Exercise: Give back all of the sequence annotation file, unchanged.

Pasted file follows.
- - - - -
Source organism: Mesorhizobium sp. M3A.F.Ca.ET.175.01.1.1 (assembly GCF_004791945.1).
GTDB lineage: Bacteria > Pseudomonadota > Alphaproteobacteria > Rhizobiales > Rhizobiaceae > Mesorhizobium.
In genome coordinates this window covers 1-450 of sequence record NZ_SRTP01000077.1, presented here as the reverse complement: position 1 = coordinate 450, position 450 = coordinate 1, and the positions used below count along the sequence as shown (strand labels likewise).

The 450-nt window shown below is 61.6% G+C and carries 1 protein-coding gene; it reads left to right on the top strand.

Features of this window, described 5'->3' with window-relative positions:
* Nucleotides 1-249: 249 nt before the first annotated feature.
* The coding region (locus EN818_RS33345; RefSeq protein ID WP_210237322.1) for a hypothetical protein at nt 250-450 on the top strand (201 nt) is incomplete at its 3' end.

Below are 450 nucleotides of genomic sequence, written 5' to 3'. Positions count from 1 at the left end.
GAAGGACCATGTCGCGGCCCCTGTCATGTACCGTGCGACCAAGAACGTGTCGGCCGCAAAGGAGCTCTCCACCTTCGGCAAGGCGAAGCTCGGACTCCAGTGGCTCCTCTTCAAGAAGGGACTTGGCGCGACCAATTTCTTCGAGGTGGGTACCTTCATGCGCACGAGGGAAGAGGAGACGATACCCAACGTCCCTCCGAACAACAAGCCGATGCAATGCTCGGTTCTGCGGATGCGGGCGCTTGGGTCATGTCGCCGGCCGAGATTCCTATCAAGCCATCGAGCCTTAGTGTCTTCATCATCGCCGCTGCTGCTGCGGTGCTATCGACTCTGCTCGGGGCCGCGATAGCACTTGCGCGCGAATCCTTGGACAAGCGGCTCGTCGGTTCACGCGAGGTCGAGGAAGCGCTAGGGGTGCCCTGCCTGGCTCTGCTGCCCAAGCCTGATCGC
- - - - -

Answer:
Source organism: Mesorhizobium sp. M3A.F.Ca.ET.175.01.1.1 (assembly GCF_004791945.1).
GTDB lineage: Bacteria > Pseudomonadota > Alphaproteobacteria > Rhizobiales > Rhizobiaceae > Mesorhizobium.
In genome coordinates this window covers 1-450 of sequence record NZ_SRTP01000077.1, presented here as the reverse complement: position 1 = coordinate 450, position 450 = coordinate 1, and the positions used below count along the sequence as shown (strand labels likewise).

The 450-nt window shown below is 61.6% G+C and carries 1 protein-coding gene; it reads left to right on the top strand.

Features of this window, described 5'->3' with window-relative positions:
* Nucleotides 1-249: 249 nt before the first annotated feature.
* The coding region (locus EN818_RS33345; RefSeq protein ID WP_210237322.1) for a hypothetical protein at nt 250-450 on the top strand (201 nt) is incomplete at its 3' end.

Below are 450 nucleotides of genomic sequence, written 5' to 3'. Positions count from 1 at the left end.
GAAGGACCATGTCGCGGCCCCTGTCATGTACCGTGCGACCAAGAACGTGTCGGCCGCAAAGGAGCTCTCCACCTTCGGCAAGGCGAAGCTCGGACTCCAGTGGCTCCTCTTCAAGAAGGGACTTGGCGCGACCAATTTCTTCGAGGTGGGTACCTTCATGCGCACGAGGGAAGAGGAGACGATACCCAACGTCCCTCCGAACAACAAGCCGATGCAATGCTCGGTTCTGCGGATGCGGGCGCTTGGGTCATGTCGCCGGCCGAGATTCCTATCAAGCCATCGAGCCTTAGTGTCTTCATCATCGCCGCTGCTGCTGCGGTGCTATCGACTCTGCTCGGGGCCGCGATAGCACTTGCGCGCGAATCCTTGGACAAGCGGCTCGTCGGTTCACGCGAGGTCGAGGAAGCGCTAGGGGTGCCCTGCCTGGCTCTGCTGCCCAAGCCTGATCGC